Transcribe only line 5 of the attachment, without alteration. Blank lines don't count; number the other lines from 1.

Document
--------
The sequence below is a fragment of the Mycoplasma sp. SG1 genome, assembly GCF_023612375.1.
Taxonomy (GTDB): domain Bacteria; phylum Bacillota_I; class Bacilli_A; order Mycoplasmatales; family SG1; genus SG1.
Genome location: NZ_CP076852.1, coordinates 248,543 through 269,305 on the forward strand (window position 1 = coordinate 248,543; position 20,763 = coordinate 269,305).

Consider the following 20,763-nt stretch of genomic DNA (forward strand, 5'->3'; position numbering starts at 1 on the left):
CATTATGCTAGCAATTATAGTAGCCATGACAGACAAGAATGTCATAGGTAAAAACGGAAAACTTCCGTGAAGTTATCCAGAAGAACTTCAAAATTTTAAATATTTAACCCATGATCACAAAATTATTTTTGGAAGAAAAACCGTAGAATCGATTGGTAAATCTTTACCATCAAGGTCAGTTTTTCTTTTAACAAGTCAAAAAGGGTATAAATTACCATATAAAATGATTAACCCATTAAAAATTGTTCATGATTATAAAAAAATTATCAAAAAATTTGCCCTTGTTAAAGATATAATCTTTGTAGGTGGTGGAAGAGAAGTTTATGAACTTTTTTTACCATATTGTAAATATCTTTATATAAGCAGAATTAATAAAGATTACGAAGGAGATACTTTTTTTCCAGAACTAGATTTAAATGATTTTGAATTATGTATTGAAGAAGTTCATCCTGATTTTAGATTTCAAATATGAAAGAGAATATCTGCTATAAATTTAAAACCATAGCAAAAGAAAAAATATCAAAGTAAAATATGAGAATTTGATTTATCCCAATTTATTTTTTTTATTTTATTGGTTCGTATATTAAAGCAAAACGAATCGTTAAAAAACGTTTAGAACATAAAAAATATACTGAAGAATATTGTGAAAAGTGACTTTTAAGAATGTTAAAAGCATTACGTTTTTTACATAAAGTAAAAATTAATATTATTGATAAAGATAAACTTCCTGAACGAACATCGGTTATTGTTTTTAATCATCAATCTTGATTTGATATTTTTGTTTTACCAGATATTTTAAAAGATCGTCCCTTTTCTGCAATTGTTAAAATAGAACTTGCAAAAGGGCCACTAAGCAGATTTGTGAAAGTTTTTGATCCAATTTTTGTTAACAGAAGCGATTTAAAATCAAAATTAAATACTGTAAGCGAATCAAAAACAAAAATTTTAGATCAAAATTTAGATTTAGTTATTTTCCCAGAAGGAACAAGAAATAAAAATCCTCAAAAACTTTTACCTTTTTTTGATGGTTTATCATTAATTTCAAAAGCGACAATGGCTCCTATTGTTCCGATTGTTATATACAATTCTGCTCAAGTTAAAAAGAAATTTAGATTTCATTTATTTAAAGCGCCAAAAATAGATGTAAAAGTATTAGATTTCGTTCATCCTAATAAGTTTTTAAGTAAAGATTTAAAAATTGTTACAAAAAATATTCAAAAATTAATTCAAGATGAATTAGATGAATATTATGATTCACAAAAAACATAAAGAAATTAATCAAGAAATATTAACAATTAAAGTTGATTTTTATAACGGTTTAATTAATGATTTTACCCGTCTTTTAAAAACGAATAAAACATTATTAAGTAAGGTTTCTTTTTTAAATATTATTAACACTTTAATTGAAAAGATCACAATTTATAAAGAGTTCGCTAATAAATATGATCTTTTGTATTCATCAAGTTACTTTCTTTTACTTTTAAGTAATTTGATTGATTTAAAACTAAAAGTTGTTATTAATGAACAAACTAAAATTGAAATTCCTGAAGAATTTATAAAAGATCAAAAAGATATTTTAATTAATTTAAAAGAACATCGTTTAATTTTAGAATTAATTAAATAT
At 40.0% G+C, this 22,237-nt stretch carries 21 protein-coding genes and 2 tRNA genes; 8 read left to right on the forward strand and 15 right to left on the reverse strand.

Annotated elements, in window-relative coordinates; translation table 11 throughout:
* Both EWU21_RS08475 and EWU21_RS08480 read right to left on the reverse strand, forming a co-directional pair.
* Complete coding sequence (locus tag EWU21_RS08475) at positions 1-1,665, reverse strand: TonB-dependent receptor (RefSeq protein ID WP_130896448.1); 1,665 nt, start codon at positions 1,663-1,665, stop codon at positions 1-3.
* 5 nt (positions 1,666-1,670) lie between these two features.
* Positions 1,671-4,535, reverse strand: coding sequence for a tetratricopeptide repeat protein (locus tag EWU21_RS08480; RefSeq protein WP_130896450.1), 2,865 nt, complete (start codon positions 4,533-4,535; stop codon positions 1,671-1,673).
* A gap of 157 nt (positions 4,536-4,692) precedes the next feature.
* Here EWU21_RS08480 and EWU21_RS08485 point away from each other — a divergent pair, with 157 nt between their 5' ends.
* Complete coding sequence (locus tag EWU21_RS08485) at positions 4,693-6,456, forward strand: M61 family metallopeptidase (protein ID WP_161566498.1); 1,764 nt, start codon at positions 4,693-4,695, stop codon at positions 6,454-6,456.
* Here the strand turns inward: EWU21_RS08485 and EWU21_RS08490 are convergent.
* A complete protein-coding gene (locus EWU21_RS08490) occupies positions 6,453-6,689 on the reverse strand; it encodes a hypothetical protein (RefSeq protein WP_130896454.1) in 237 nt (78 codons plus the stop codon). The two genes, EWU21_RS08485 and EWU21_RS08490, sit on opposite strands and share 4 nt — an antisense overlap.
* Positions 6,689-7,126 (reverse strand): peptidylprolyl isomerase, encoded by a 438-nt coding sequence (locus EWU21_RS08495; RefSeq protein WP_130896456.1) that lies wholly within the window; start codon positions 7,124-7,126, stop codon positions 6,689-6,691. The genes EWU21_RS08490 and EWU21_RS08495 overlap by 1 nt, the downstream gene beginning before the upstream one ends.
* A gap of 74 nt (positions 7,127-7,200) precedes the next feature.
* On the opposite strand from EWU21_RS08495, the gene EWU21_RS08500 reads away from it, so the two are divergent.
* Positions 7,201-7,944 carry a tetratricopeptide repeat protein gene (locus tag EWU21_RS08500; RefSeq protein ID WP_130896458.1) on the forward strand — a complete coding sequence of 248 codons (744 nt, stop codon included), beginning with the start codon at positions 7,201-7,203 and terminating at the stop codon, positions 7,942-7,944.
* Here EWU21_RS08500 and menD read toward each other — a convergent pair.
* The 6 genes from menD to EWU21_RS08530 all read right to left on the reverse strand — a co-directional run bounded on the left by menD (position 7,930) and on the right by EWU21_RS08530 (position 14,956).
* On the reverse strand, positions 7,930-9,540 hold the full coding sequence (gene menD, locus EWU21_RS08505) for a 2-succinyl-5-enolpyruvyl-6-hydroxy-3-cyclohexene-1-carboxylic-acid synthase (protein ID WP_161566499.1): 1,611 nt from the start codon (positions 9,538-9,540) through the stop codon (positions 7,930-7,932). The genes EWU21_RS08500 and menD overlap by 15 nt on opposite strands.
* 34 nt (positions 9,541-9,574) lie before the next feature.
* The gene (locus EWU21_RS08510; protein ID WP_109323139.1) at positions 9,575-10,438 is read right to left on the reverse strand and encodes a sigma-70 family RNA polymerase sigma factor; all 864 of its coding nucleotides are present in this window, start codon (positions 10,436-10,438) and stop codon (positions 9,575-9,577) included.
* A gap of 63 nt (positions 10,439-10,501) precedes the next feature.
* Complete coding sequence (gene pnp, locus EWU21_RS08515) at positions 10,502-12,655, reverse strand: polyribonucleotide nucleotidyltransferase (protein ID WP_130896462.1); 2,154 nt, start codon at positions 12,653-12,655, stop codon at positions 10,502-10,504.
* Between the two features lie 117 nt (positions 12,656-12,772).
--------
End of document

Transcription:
CATTATGCTAGCAATTATAGTAGCCATGACAGACAAGAATGTCATAGGTAAAAACGGAAAACTTCCGTGAAGTTATCCAGAAGAACTTCAAAATTTTAAATATTTAACCCATGATCACAAAATTATTTTTGGAAGAAAAACCGTAGAATCGATTGGTAAATCTTTACCATCAAGGTCAGTTTTTCTTTTAACAAGTCAAAAAGGGTATAAATTACCATATAAAATGATTAACCCATTAAAAATTGTTCATGATTATAAAAAAATTATCAAAAAATTTGCCCTTGTTAAAGATATAATCTTTGTAGGTGGTGGAAGAGAAGTTTATGAACTTTTTTTACCATATTGTAAATATCTTTATATAAGCAGAATTAATAAAGATTACGAAGGAGATACTTTTTTTCCAGAACTAGATTTAAATGATTTTGAATTATGTATTGAAGAAGTTCATCCTGATTTTAGATTTCAAATATGAAAGAGAATATCTGCTATAAATTTAAAACCATAGCAAAAGAAAAAATATCAAAGTAAAATATGAGAATTTGATTTATCCCAATTTATTTTTTTTATTTTATTGGTTCGTATATTAAAGCAAAACGAATCGTTAAAAAACGTTTAGAACATAAAAAATATACTGAAGAATATTGTGAAAAGTGACTTTTAAGAATGTTAAAAGCATTACGTTTTTTACATAAAGTAAAAATTAATATTATTGATAAAGATAAACTTCCTGAACGAACATCGGTTATTGTTTTTAATCATCAATCTTGATTTGATATTTTTGTTTTACCAGATATTTTAAAAGATCGTCCCTTTTCTGCAATTGTTAAAATAGAACTTGCAAAAGGGCCACTAAGCAGATTTGTGAAAGTTTTTGATCCAATTTTTGTTAACAGAAGCGATTTAAAATCAAAATTAAATACTGTAAGCGAATCAAAAACAAAAATTTTAGATCAAAATTTAGATTTAGTTATTTTCCCAGAAGGAACAAGAAATAAAAATCCTCAAAAACTTTTACCTTTTTTTGATGGTTTATCATTAATTTCAAAAGCGACAATGGCTCCTATTGTTCCGATTGTTATATACAATTCTGCTCAAGTTAAAAAGAAATTTAGATTTCATTTATTTAAAGCGCCAAAAATAGATGTAAAAGTATTAGATTTCGTTCATCCTAATAAGTTTTTAAGTAAAGATTTAAAAATTGTTACAAAAAATATTCAAAAATTAATTCAAGATGAATTAGATGAATATTATGATTCACAAAAAACATAAAGAAATTAATCAAGAAATATTAACAATTAAAGTTGATTTTTATAACGGTTTAATTAATGATTTTACCCGTCTTTTAAAAACGAATAAAACATTATTAAGTAAGGTTTCTTTTTTAAATATTATTAACACTTTAATTGAAAAGATCACAATTTATAAAGAGTTCGCTAATAAATATGATCTTTTGTATTCATCAAGTTACTTTCTTTTACTTTTAAGTAATTTGATTGATTTAAAACTAAAAGTTGTTATTAATGAACAAACTAAAATTGAAATTCCTGAAGAATTTATAAAAGATCAAAAAGATATTTTAATTAATTTAAAAGAACATCGTTTAATTTTAGAATTAATTAAATAT